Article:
Gundlach: The 10-Year Is In A “Zone Of Death”

Gundlach: The 10-Year Is In A “Zone Of Death”
Jeff Gundlach photo courtesy and with permission - DoubleLine Capital

The yield on the 10-year Treasury bond has been tightly coiled in a “zone of death,” Jeffrey Gundlach said. Since the start of the year, it has traded between 2.4% and 2.5%, but it is poised to rally to 2.25% before it retreats to 3.0% by the end of the year, according to Gundlach.

Gundlach is the founder and chief investment officer of Los Angeles-based DoubleLine Capital, a leading provider of fixed-income mutual funds and ETFs. He spoke to investors via a conference call on March 7. Slides from that presentation are available here. This webinar was focused on DoubleLine’s flagship Total Return Bond Fund (DBLTX).


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Jeffrey Gundlach

“Sentiment and short positions are set up for a rally,” he said, but the 10-year has “gone sideways, anchored around 2.5%.”

The big change for 2017, he said, has been that the bond market is showing a lot more “respect” for the Fed. Instead of Fed policy being dictated by the direction of the bond market, now the market is moving in response to Fed pronouncements.

That is evident, he said, in the increase in the 10-year breakeven rate (the difference between the yield on a nominal bond and the TIPS rate). It has gone from approximately 1.5% to 2% since the middle of last year, signaling that the market believes the Fed will continue with its rate hikes and inflation will increase.

The other significant development he noted was that the global economy has undergone its most synchronized upturn in the last seven years. Since the middle of last year, the Citibank surprise index, which tracks how economic indicators are doing relative to expectations, has risen steadily for the U.S., the Eurozone, emerging markets, other major economies, Latin America and the Asia/Pacific region.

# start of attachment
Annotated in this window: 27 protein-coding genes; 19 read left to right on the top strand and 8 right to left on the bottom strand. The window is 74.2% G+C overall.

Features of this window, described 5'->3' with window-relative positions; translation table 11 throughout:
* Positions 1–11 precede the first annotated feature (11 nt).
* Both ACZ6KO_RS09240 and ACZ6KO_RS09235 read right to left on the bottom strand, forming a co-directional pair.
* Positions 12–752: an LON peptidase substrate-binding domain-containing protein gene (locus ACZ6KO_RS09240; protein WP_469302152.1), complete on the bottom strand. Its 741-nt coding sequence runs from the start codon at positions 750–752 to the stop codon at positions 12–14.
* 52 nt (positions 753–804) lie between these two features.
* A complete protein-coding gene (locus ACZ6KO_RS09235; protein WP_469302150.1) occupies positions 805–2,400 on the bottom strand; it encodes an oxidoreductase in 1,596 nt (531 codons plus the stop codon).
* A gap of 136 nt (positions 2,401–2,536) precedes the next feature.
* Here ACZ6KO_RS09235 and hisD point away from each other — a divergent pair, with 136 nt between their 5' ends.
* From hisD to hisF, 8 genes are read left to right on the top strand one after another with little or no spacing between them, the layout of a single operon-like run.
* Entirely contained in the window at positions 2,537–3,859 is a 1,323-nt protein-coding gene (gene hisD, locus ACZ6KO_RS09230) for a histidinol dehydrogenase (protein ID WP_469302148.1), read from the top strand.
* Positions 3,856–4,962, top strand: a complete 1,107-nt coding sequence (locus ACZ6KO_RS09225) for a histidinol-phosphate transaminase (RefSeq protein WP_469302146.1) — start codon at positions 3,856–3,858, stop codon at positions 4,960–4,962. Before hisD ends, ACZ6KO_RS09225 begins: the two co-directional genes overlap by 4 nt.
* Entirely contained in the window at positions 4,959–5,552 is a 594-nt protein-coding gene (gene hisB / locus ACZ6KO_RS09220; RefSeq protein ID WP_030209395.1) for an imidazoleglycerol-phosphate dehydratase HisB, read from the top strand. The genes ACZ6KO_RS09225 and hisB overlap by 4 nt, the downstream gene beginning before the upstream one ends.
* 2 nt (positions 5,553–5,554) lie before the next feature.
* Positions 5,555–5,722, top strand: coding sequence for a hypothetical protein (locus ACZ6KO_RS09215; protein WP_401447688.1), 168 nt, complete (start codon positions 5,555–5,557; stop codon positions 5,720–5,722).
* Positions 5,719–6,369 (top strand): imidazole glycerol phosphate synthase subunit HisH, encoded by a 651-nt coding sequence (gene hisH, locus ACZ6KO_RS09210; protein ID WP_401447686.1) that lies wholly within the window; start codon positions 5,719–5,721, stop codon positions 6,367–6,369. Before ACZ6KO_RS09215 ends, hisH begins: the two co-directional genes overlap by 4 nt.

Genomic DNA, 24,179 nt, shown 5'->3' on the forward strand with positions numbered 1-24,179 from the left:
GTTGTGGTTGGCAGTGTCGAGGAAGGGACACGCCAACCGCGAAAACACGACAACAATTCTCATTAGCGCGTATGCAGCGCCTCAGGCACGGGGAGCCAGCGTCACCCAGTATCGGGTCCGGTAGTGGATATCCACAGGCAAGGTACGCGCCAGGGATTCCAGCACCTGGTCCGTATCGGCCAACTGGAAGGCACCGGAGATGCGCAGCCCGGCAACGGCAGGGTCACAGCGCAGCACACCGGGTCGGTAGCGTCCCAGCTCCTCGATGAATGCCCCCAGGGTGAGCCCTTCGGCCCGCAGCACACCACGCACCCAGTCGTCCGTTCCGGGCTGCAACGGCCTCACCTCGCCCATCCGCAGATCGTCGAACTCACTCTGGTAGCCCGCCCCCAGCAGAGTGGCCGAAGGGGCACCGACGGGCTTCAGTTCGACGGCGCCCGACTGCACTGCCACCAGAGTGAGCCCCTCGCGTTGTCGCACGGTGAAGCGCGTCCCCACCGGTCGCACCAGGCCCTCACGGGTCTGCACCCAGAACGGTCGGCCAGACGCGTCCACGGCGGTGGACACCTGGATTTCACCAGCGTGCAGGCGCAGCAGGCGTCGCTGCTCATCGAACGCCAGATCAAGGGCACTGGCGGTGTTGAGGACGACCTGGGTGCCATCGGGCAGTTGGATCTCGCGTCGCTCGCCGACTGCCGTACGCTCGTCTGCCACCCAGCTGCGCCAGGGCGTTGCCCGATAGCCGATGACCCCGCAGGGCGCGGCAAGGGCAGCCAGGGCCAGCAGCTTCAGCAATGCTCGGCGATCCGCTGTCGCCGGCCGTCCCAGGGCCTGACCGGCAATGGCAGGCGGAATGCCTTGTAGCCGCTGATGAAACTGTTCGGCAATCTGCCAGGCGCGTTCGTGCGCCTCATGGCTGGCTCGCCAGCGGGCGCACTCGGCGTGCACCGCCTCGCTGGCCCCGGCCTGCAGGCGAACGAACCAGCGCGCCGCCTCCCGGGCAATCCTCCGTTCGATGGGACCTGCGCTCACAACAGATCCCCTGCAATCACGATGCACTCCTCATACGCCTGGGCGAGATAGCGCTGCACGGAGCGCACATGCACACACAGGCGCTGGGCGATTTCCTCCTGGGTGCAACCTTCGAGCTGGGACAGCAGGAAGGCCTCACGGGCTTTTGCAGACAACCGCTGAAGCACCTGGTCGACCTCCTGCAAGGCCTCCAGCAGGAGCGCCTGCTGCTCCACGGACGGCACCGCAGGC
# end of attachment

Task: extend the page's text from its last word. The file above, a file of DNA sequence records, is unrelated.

Let’s look at what else Gundlach had to say about the economy and the capital markets.

Worry about inflation, but not a recession

In his previous webcast, Gundlach said the U.S. usually enters a recession in the first term of a new presidency, although one was not imminent. Now, the chances of a recession are even more distant.

“We don’t see a recession on the horizon,” he said.

Gundlach cited a number of economic indicators that have strengthened over the last couple of months, including small business confidence and manufacturing and service ISMs. The Conference Board leading economic indicators (LEIs) are strong, he said, and economists have not downgraded their estimates of GDP growth, as they have in the post-crisis period.

Nominal GDP growth is now forecasted at 4.7%, which reflects higher inflation expectations. Inflation expectations, he said, could be driven by a fear of tariffs on imports. He noted that cars and car parts are the most widely imported item by the U.S. from the rest of the world. He said a tariff on autos could drive car prices 10% higher.

Indeed, with inflation at or above 2% and unemployment below 5%, the Fed’s targets for raising interest rates have been met. “There are no more excuses not to raise interest rates,” he said.

The bond market predicts a 96% chance of a March rate increase, he said, a 50% chance of a hike in June or July and a 33% chance of another one later in the year. The market is forecasting “two-and-a-half rate hikes this year,” he said.

By Robert Huebscher, read the full article here.

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